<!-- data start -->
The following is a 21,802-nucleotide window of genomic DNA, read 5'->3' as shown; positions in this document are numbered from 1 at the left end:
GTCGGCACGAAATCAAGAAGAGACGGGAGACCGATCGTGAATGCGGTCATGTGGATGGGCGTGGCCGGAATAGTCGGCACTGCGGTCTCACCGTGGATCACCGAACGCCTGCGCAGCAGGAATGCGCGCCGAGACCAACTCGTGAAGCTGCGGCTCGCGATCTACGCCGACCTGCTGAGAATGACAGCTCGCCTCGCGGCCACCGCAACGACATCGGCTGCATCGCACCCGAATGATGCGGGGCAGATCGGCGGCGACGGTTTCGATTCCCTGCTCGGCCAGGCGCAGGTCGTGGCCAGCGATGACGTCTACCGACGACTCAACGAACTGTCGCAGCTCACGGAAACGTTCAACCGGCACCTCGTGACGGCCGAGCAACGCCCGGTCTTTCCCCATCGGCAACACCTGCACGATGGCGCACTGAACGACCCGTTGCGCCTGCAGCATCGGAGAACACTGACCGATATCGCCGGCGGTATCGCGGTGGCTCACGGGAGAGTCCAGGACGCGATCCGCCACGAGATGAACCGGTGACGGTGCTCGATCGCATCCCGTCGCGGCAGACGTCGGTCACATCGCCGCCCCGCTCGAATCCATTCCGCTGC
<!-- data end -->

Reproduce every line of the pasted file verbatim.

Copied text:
The following is a 21,802-nucleotide window of genomic DNA, read 5'->3' as shown; positions in this document are numbered from 1 at the left end:
GTCGGCACGAAATCAAGAAGAGACGGGAGACCGATCGTGAATGCGGTCATGTGGATGGGCGTGGCCGGAATAGTCGGCACTGCGGTCTCACCGTGGATCACCGAACGCCTGCGCAGCAGGAATGCGCGCCGAGACCAACTCGTGAAGCTGCGGCTCGCGATCTACGCCGACCTGCTGAGAATGACAGCTCGCCTCGCGGCCACCGCAACGACATCGGCTGCATCGCACCCGAATGATGCGGGGCAGATCGGCGGCGACGGTTTCGATTCCCTGCTCGGCCAGGCGCAGGTCGTGGCCAGCGATGACGTCTACCGACGACTCAACGAACTGTCGCAGCTCACGGAAACGTTCAACCGGCACCTCGTGACGGCCGAGCAACGCCCGGTCTTTCCCCATCGGCAACACCTGCACGATGGCGCACTGAACGACCCGTTGCGCCTGCAGCATCGGAGAACACTGACCGATATCGCCGGCGGTATCGCGGTGGCTCACGGGAGAGTCCAGGACGCGATCCGCCACGAGATGAACCGGTGACGGTGCTCGATCGCATCCCGTCGCGGCAGACGTCGGTCACATCGCCGCCCCGCTCGAATCCATTCCGCTGC